Beyoncé – Beyoncé
by Emily Pratten
It was arguably Christmas come early for die-hard fans as news spread that the Queen of Pop had dropped an album overnight. A self-titled visual album with a video accompanying each song overtook iTunes; the only publicity used to advertise the album on release day was every header on the iTunes homepage, linking us to perhaps the biggest surprise release of the year.
But does the music back it up? Not a self-proclaimed die-hard fan, I was very much interested to see what the hype was about. The album starts with Mrs Carter stating that her aspiration in life is “to be happy”, an arguably emotional start before dropping into the first track Pretty Hurts, which is a soft and moody beginning.
The album seems to definitely be affected by a darker and more atmospheric tone to the R&B that I had previously been exposed to - an R&B similar to that of The Weeknd in the way that it’s moodier and more dubstep-like influences are definitely present. It’s a change that I very much support. We are provided with music that definitely backs up the ‘Beyoncé hype’ as it were, with Mrs Carter not only reasserting her status as pop royalty, but proving that she is such for a reason; Queen B achieved such status by working hard as indicated in Flawless. We experience a lot less of the ballad, and instead are thrown into a slow and seductive rhythmic type of hip hop, as depicted in songs No Angel and Jealous.
The content is extremely raunchy and sex-heavy. Most of the album is considerably explicit. The song Blow is certainly not about household chores, and despite being a new mother, Beyoncé is not ready to submit to the traditional mothering role and give up her position as a female icon. This feminist notion is an undercurrent throughout, as she confidently asserts that a woman can be both a mother, a pop icon, a wife and her own person.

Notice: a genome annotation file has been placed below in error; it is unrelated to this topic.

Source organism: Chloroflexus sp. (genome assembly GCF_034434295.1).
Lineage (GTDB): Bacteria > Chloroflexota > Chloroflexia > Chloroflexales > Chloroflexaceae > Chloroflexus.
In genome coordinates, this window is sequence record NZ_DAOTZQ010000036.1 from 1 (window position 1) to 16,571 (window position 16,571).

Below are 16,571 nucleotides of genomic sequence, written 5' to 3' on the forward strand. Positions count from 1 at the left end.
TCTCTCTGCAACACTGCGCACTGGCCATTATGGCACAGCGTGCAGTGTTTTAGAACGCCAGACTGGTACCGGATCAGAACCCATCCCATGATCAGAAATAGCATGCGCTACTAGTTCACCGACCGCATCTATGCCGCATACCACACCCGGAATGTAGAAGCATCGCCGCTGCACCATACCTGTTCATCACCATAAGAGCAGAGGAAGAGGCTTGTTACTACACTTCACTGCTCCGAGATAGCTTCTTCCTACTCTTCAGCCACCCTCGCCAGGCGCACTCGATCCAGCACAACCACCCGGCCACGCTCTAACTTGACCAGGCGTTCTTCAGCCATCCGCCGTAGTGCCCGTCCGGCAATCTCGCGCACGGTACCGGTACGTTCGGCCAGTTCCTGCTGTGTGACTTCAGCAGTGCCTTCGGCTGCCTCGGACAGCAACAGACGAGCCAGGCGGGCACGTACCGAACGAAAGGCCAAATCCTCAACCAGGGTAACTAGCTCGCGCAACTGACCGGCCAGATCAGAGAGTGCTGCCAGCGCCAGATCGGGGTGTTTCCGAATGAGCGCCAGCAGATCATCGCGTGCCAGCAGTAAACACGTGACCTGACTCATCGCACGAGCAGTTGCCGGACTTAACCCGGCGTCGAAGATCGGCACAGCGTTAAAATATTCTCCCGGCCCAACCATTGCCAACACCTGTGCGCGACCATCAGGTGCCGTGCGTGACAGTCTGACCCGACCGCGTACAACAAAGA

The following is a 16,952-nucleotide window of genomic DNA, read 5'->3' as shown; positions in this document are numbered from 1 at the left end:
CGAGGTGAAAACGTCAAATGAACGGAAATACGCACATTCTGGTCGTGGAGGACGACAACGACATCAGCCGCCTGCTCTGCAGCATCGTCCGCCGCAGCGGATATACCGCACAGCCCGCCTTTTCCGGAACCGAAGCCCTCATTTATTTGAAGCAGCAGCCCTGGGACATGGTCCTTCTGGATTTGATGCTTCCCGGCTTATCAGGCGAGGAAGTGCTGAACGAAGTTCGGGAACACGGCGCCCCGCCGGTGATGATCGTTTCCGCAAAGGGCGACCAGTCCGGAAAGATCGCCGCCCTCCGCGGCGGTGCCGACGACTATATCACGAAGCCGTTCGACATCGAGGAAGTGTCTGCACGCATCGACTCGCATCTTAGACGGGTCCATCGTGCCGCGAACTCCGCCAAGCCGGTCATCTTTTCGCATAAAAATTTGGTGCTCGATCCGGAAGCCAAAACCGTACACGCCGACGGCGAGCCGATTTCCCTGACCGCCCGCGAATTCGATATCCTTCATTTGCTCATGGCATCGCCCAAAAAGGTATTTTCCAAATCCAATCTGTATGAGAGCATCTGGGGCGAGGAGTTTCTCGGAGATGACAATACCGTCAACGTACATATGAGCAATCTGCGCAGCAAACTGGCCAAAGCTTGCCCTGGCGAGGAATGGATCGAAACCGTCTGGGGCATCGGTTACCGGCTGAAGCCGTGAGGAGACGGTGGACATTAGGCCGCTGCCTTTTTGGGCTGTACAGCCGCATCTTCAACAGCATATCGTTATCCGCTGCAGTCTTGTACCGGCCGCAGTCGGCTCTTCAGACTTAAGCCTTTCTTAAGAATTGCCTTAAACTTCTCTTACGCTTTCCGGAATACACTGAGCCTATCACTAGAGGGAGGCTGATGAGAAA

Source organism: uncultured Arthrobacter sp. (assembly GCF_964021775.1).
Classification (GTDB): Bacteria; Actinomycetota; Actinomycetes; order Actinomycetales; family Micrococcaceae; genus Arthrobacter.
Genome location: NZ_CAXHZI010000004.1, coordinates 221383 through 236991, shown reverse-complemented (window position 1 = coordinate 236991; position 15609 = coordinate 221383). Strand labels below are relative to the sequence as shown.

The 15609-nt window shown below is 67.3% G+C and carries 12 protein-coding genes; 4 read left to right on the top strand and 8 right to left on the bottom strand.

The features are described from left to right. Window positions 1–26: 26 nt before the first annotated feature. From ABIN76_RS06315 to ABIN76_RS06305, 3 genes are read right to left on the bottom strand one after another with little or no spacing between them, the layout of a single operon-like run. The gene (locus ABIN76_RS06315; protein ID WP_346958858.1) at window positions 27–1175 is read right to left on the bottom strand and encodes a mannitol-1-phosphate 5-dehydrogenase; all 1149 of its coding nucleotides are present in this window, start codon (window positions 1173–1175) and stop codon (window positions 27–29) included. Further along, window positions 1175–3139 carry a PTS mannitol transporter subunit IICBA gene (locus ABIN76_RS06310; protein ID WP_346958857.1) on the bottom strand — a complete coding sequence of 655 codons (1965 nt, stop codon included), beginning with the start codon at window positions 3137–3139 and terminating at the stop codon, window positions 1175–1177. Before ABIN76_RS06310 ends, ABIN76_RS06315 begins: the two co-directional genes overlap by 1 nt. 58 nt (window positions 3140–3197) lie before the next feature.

I would say that thoughout there are several songs on the album I enjoy, yet in the middle they seem to blend into one long track; albeit a 25 minute long track of very good vocals and interesting lyrics, it does get a tad same-y. Perhaps that’s because I’m not an educated Beyoncé follower, and perhaps 25 minutes of the same song is actually perfectly acceptable/preferable to those that are.
Regardless, it certainly surprised me. I was not expecting to enjoy an album so laden in sexual content and drowsy R&B melodies. Songs such as Partition are definitely a world away from what I normally find myself listening to, and yet the upbeat, sassy, hip hop track is probably one of my most listened to songs in the past few weeks. My take on this album is that it is groundbreaking, in the way that it was released, in the visual content provided, and in the sense that it is from a working mother in the pop industry. For those already converted, it’s a dream come true, and for those alien to the genre, it definitely goes a long way in beginning your conversion, if not fully converting you. As far as the world of pop is concerned, Beyoncé does seem flawless. As she herself states, she could sneeze on the beat, and it would get ‘sickah’.